This is why Padmasambhava says my view is higher than the sky but my attention to karmic cause and effect is finer than flour.

The karmic cause and effect is the patterns of grasping that reinforces the inner and outer yings or dimensions.

KTG's message is true in a certain context, but is communicated recklessly. And of course the nuance of the issue are completely lost on you-know-who. I feel he has had some coarse insights into substantial non-dual states, maybe. But he has never really seen equipoise. This is my feeling.

The self does not create the fundamental afflictive activity. The fundamental afflictive activity gives rise to the self, and then both spin out of control from there. But one will not resolve the affliction by merely negating the self.


· Reply · 21h · Edited
Kyle Dixon
Kyle DixonKyle and 12 others manage the membership and moderators, settings and posts for Dharma Connection. Anatta equipoise is related to absence of time, and in this sense action is indeed negated. Also the threefold actor, action, acted upon is undone when the insight is twofold. Anatta in objects is related to unreality of space. But only Buddhas are in non-retroactive state of that nature.

· Reply · 21h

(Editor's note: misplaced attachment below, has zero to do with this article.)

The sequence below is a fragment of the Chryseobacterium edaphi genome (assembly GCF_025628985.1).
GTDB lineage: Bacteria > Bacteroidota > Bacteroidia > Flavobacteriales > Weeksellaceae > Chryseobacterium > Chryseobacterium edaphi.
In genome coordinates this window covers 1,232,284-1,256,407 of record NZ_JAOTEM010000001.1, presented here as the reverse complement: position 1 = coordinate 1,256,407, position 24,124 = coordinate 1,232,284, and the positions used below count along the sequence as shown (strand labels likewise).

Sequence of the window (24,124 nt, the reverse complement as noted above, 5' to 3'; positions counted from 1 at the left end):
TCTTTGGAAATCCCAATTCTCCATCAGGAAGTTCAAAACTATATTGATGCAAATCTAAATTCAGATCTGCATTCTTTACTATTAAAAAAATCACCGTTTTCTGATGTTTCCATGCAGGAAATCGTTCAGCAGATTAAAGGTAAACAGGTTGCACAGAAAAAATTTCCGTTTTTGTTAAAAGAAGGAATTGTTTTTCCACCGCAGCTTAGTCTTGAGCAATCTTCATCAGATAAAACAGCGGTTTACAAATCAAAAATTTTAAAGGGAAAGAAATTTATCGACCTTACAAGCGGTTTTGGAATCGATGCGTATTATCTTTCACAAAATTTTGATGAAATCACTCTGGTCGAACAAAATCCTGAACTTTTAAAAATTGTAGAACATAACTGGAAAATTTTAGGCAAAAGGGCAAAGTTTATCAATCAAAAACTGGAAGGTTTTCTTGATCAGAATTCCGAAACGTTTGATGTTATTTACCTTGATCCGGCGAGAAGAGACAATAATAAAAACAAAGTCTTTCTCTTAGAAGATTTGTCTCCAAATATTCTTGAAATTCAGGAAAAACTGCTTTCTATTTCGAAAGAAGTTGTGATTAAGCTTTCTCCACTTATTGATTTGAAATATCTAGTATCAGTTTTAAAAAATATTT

John Tan
John TanJohn and 12 others manage the membership and moderators, settings and posts for Dharma Connection. Yes Kyle, like u said it is not so straight forward and logical deduction can b slippery. Does freedom from subject/object duality necessarily frees one from "mine" attachment?

"First there is the ignorance regarding the nature appearance and appearances are mistaken to b external whereas mind is then internal. "

My view is this misapprehension is the result of ignorance but grasping need not arise. That is, I/others, subject/object are not the result of grasping but a non-recogntion. However when "mine" arises, that is grasping.

· Reply · 5h · Edited

Kyle Dixon
Kyle DixonKyle and 12 others manage the membership, moderators, settings, and posts for Dharma Connection. I agree that the feeling of subject-object precedes grasping and "mine."

In some systems there is actually a tiered model of ignorance for this very reason, and that simple non-recognition is treated as a different aspect of ignorance. That bare non-r
ecognizing ignorance is sometimes illustrated in the example of the first instances when waking up from sleep where one is cognizing appearances, and those appearances are externalized, but self-identification has not arisen yet. I've had these moments extend to where I will wake up and it takes a few moments to even register where I am, yet bare cognizance is certainly functioning. Then imputation arises and recollection of person, place, time, plans, schedule etc., all unfold, which is held as a different type of ignorance.
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· Reply · 17h
Realization of anatta presented in the commentary to the ninth oxherding picture in Zen:

Ten Ox-herding Pictures
Stage 9


It is originally pure and clean without a speck of dust clinging.